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FEC rejects campaign finance complaint against Rep. Ilhan Omar

Minneapolis Star Tribune logo Minneapolis Star Tribune 1/15/2022 Hunter Woodall and Stephen Montemayor, Star Tribune
Ilhan Omar, D- Minn., attends a news conference on Federal student loan debt. with Senate Majority Leader Chuck Schumer, D- N.Y., on Capitol Hill in Washington on Feb. 4, 2021. © Yuri Gripas/Abaca Press/TNS Ilhan Omar, D- Minn., attends a news conference on Federal student loan debt. with Senate Majority Leader Chuck Schumer, D- N.Y., on Capitol Hill in Washington on Feb. 4, 2021.

WASHINGTON – The Federal Election Commission has tossed out a 2019 complaint against Rep. Ilhan Omar from a conservative group alleging the Minnesota Democrat illegally spent campaign funds on her now-husband's political consulting company.

"The FEC's unanimous 6-0 ruling confirms what we've said from the beginning: This was a baseless effort by a right-wing group to smear the congresswoman," Omar campaign spokesman Isi Baehr-Breen said in a text message. "We're glad people now have a better idea of the kind of tactics the right wing is willing to use to try to smear and silence Rep. Omar. Good riddance."

The complaint from the Virginia-based National Legal and Policy Center questioned whether Omar's campaign paid Tim Mynett's E Street Group for personal travel expenses. The complaint covers a period from August 2018 to September 2019, when Omar's campaign paid more than $369,000 to E Street, according to campaign finance records.

Omar announced her marriage to Mynett in March 2020, and she severed ties with his company later that year. She denied any impropriety but said she wanted to avoid a perception of conflict.

In a unanimous decision, the commission found there was no reason to believe Omar's campaign "knowingly and willfully violated" federal law or regulations by either "converting campaign funds to personal use" or "improperly reporting payee information."

The commission urged Omar's campaign to work with the FEC to update its reporting if needed.

"Once again, the FEC has shown that it's ineffective in policing corruption," said Peter Flaherty, chairman of the National Legal and Policy Center, said in a phone interview Friday. "We feel it was a meritorious complaint and they should have taken more appropriate action."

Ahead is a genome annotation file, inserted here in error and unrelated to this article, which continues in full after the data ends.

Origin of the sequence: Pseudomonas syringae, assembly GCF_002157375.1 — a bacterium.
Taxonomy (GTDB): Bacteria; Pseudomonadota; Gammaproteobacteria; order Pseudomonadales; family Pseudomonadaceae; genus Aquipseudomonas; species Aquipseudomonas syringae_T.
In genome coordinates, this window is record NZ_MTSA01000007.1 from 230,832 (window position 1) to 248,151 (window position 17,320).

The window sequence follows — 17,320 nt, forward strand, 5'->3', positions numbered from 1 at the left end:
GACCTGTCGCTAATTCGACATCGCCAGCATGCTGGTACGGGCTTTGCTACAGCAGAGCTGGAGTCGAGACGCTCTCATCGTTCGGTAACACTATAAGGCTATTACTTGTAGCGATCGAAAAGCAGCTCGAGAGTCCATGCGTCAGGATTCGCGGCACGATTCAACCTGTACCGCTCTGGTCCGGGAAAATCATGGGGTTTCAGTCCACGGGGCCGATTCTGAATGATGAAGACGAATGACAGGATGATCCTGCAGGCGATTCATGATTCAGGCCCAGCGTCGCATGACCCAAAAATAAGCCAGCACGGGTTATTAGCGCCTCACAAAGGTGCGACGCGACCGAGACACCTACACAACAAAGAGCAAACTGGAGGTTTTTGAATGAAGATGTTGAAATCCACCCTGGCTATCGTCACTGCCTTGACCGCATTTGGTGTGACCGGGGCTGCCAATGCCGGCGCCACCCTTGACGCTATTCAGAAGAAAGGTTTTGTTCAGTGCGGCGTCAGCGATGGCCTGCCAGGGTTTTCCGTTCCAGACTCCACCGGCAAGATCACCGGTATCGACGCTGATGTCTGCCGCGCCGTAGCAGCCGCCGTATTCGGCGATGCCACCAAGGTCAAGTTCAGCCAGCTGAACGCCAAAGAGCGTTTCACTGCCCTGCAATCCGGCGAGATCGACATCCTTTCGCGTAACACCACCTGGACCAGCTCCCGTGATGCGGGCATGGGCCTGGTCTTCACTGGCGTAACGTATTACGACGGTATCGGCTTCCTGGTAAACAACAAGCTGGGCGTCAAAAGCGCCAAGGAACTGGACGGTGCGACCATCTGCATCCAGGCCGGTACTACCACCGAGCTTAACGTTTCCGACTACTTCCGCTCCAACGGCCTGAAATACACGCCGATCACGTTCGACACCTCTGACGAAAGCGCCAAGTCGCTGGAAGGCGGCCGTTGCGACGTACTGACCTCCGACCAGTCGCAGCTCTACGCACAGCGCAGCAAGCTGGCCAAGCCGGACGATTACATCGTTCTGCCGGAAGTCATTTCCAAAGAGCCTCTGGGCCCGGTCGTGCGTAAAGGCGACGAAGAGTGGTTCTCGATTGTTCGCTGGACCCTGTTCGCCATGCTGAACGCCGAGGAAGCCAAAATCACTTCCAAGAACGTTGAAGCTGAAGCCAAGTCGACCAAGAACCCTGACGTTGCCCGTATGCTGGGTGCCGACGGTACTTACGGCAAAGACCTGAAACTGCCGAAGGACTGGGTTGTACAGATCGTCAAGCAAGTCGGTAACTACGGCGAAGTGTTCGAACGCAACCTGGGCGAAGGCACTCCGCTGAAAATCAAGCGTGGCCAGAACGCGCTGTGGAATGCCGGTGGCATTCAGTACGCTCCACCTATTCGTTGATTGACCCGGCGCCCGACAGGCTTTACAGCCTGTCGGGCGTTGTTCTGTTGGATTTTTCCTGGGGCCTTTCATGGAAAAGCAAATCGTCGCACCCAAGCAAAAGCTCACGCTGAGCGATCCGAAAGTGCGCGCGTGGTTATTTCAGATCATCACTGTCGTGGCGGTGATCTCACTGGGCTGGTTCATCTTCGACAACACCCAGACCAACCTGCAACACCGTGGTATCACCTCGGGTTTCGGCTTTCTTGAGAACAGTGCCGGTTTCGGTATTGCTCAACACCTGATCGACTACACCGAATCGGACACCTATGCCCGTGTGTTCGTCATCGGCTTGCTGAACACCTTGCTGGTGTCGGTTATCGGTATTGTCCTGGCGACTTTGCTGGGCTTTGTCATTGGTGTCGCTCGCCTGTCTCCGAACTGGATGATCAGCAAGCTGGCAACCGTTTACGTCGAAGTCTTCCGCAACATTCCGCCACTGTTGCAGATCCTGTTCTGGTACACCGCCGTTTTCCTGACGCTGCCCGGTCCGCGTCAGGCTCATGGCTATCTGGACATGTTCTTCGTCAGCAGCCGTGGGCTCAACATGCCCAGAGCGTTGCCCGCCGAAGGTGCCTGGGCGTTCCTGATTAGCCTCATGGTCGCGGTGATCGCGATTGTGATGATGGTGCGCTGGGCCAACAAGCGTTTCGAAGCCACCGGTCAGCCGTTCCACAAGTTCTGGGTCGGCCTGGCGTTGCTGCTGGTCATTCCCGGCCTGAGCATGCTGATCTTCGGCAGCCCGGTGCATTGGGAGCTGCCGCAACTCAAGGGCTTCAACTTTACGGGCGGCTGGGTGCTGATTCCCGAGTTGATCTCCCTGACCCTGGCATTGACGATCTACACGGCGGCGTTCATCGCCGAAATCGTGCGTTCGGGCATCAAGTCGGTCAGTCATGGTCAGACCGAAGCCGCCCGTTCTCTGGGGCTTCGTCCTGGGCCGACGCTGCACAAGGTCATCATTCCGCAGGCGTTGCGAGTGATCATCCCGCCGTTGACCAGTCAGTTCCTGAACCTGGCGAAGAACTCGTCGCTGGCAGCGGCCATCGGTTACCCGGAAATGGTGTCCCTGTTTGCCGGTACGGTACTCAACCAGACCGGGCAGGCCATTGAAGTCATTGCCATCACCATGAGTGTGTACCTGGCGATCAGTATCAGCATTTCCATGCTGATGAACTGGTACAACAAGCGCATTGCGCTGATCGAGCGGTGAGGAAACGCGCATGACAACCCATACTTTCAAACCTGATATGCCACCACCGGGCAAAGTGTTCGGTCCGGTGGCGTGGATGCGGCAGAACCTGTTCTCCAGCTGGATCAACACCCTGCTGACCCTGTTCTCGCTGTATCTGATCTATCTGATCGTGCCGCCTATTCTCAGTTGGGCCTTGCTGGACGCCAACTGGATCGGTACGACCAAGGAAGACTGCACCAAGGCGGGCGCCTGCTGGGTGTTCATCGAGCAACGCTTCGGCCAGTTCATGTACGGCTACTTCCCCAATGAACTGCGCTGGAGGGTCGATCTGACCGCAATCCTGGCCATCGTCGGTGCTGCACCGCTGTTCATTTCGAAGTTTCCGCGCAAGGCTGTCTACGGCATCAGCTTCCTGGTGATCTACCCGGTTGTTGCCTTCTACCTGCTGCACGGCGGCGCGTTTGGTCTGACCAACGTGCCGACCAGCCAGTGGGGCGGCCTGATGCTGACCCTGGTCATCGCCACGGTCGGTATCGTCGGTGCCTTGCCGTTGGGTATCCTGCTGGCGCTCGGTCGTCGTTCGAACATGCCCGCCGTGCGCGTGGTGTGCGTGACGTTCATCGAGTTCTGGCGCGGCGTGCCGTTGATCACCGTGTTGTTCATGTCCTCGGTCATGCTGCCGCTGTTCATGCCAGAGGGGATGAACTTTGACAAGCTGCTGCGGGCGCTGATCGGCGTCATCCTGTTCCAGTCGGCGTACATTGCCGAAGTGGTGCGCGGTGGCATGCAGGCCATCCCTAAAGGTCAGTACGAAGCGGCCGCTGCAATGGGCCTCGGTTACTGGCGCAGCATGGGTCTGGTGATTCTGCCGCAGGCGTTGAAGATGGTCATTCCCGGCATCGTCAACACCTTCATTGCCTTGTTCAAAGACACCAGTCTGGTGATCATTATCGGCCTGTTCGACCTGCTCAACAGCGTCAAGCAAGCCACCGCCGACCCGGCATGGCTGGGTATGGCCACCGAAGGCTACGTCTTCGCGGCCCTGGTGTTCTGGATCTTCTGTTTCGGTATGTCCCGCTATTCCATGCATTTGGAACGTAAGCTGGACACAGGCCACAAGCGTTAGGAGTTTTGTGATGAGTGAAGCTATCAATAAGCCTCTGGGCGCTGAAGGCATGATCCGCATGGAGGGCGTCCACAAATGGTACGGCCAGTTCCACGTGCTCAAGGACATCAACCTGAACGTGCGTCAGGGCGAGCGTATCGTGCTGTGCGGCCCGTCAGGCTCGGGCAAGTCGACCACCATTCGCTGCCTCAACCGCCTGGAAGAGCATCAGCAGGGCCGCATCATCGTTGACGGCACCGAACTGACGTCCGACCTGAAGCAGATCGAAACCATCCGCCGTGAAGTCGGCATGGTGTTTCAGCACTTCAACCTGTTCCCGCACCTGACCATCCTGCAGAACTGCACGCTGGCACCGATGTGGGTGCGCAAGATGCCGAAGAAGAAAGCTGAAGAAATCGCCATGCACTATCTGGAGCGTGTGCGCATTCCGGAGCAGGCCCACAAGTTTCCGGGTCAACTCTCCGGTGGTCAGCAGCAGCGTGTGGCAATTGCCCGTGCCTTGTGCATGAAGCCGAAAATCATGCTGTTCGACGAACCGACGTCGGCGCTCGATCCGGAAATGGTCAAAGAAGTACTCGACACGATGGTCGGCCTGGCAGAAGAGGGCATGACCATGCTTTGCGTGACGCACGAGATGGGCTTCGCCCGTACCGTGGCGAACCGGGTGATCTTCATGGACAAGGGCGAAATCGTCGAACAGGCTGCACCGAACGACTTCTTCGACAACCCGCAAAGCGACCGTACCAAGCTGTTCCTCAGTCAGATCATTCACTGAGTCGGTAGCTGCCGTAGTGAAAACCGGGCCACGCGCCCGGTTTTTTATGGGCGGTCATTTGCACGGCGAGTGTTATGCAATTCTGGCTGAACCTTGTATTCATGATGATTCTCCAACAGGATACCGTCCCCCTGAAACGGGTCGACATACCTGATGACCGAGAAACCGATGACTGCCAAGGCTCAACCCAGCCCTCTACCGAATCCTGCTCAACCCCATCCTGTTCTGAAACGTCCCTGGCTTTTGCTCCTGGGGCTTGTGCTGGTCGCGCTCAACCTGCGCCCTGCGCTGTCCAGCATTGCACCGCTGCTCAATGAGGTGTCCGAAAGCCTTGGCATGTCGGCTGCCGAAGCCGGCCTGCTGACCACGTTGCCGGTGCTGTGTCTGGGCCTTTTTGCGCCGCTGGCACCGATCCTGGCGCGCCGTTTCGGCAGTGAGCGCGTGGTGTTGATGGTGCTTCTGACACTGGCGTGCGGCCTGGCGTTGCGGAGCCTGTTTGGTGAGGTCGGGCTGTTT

Omar is currently serving her second term representing Minnesota's Fifth Congressional District. She married Mynett after the two finalized divorces with previous spouses.

"We have found true happiness together. He is my light and is an incredible father to our blended family," Omar wrote in November 2020. "And while I won't comment more on our personal life than that, I can assure you that every interaction our campaign had with the folks on his team (was) allowed under federal law."

E Street Group was cofounded by Mynett and Will Hailer, both alumni of Attorney General Keith Ellison's office when Ellison represented the Fifth District. Hailer was one of the first to reach out to Omar when Ellison announced his bid for state attorney general in 2018.

In a 2020 online essay, Hailer defended his company's work for Omar, writing that her personal relationship with Mynett began "long after our work for Ilhan started" and that FEC rules allow for family members to work for campaigns so long as they provide "a bona fide service" and that payments reflect a fair market value of those services.

(Hunter Woodall is a Washington-based reporter for the Star Tribune. Stephen Montemayor covers politics and government in Minnesota. He previously reported on federal courts and law enforcement for the Star Tribune.)

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